Posts tagged #boys

To my darling sons, I promise you this...

Letter to my sons Mama Pyjama

To my darling sons,

As you near your 4th and 6th birthdays and our conversations are focused on the types of cakes we’ll have, the games we’ll play and whether we’ll have a Paw Patrol or Angry Birds party - there’s another conversation I’d like to share with you.  It’s the one that goes on in my mind in the wee hours of the morning whilst you’re both sound asleep in your beds; one flat on your back sleeping blissfully, the other curled up in a ball in the safety of your doona ‘cocoon’.  It’s full of silent promises I make to you both, when only the universe is listening.

There have been times, and there will continue to be times, where I don’t handle situations the best way that I could.  Sometimes I yell.  Sometimes I say something stupid.  Sometimes I even take my bad mood out on you.  Because even though I’m your mum, I’m human and I’m learning, and to be honest sometimes I’m just really really tired.  I can’t promise this won’t continue to happen at times, but I can promise to try harder.  I can also promise you that no matter what, I will never put you to bed without hugging, kissing and telling you I love you.  I’ll do everything in my power to ensure you know that I love you beyond measure and that nothing could ever change that.  No bad mood, no poor decision, no badly spoken word.  Nothing.   

I promise to be there for you whenever you need me.  I promise to let you go when you need to learn something for yourself.  I promise to protect you with everything I have, but I also promise to allow you to fall, to fail, and to make your own choices (even if you will later look at them as mistakes, and even if letting you make them causes me to age ten years in a day).  Because this is what being a good parent is all about.  I can’t live your life for you, I can’t protect you from ever being hurt, but I can provide a safe place to always return to.  You will always have a place to go.  No matter what.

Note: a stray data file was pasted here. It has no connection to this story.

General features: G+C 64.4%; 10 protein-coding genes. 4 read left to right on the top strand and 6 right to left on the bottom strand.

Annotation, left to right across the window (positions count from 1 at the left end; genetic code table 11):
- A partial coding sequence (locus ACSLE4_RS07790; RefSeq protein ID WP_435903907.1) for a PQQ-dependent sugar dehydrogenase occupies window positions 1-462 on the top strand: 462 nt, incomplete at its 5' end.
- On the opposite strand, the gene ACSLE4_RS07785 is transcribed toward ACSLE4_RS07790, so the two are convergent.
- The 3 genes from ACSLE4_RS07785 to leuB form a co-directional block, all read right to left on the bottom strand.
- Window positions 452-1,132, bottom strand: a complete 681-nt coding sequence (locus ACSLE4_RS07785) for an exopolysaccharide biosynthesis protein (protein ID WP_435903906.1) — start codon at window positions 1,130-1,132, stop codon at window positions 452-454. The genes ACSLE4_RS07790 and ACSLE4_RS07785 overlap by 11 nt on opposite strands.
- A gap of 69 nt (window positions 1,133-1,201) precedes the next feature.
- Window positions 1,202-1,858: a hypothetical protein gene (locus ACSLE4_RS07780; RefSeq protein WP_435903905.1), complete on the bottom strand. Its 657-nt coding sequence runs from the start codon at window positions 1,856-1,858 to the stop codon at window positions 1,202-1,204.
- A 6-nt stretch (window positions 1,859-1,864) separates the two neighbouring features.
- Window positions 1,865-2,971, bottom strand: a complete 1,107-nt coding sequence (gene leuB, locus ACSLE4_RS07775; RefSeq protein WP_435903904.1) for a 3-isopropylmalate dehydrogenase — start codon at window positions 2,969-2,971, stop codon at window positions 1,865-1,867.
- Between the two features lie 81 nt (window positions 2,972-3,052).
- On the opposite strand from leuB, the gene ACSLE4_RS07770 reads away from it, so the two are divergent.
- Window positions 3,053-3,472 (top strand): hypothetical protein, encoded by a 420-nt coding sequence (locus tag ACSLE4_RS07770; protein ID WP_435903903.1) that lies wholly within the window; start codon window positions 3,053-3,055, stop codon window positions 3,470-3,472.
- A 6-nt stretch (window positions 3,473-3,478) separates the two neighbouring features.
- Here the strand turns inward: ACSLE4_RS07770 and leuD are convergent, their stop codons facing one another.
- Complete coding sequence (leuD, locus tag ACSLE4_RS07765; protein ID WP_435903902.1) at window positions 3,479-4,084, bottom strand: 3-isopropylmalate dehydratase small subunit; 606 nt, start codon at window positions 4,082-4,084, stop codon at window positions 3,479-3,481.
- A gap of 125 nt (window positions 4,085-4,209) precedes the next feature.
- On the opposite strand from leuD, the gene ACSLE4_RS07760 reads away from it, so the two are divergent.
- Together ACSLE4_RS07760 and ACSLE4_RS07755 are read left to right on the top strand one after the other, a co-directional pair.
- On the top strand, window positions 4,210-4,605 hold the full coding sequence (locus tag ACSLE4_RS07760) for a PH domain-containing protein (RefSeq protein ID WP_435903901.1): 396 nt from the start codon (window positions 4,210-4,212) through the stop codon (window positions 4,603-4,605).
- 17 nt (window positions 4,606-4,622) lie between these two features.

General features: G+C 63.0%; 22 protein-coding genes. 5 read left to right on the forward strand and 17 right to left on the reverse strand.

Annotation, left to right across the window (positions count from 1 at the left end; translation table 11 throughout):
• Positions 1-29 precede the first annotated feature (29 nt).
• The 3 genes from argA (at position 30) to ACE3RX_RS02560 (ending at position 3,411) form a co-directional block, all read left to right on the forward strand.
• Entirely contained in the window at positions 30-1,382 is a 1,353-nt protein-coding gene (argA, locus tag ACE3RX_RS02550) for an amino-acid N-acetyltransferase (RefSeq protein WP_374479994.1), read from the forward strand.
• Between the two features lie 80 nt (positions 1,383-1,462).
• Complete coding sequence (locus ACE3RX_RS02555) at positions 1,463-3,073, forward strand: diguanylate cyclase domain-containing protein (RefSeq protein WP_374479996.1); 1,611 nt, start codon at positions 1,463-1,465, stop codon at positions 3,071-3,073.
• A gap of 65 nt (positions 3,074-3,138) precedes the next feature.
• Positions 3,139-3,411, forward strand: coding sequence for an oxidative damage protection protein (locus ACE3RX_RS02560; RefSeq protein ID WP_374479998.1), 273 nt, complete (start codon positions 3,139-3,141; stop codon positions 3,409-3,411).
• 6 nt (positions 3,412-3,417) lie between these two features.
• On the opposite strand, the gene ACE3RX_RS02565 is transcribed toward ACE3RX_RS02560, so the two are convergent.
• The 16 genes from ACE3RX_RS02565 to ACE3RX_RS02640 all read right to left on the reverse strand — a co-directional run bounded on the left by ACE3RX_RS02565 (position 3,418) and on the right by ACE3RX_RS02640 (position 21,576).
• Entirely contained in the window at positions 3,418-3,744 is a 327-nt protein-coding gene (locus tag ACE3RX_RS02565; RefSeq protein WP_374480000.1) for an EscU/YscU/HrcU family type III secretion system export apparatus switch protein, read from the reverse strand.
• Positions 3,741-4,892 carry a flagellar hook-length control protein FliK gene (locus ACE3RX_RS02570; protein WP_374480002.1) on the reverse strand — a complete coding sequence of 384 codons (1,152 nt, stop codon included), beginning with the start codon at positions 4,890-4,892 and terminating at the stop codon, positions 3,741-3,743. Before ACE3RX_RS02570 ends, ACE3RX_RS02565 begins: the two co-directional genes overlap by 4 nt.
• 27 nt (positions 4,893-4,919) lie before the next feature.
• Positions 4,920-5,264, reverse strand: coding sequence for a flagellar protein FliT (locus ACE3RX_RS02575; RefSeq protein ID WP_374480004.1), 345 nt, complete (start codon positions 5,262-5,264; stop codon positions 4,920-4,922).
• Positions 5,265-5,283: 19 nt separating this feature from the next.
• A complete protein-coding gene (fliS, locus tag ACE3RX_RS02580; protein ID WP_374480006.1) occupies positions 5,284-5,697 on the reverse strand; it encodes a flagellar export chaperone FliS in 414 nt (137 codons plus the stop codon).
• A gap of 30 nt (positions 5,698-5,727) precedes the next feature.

I promise to tell you every single day how important you are.  I will remind you when you’re feeling insecure or anxious or scared, that no matter what – you have all the tools inside you to take on anything you want to.  I will fill your bucket so high that it won’t matter how many bumps and cracks and holes it gets along your journey through life, it’ll never run dry.

When someone puts you down or doesn’t want to play with you, I promise to help you through those times without allowing the lioness inside me to take over.  I promise to suggest to you that perhaps they were just having a bad day and that they took their bad mood out on you.  Or I’ll remind you that not everyone in life likes the same things, because if they did there wouldn’t be enough polony and sauce sandwiches to go around.  And then I’ll teach you that this extends to people too.  Not everyone is going to like you, and that’s ok…because you like you and lots of other people do too, especially me. 

When you’re doubting yourself and you want to quit, I promise to remind you that you don’t have to be the best at everything you do.  You just need to try YOUR best.  I will explain that you don’t need to be better than anyone else, because focusing on being better than others will make you forget that we all share the same universe and that you as much as anyone else adds value.  I’ll teach you to celebrate the ‘successes’ of others, and treat others with the same kindness and compassion that I will teach you to show yourself.

I promise all these things to you, but most of all I promise to teach you how important it is to love yourself.  Sometimes I will teach you through conversations, through praise, or by working through your feelings on good and bad days.  Other times I will teach you through actions, including loving myself enough to do things for me sometimes, because it’s important that you see me living my life in the way I wish for you. 

I promise to make this my biggest promise because when you love yourself, it doesn’t matter what anyone else says or does.  It doesn’t matter whether you get that big job, or if you captain the footy team.  It doesn’t matter where you finish in the running race, or whether you’ve got more money than your neighbour.  It doesn’t matter whether the sun is shining or if you’re buffed up or skinny.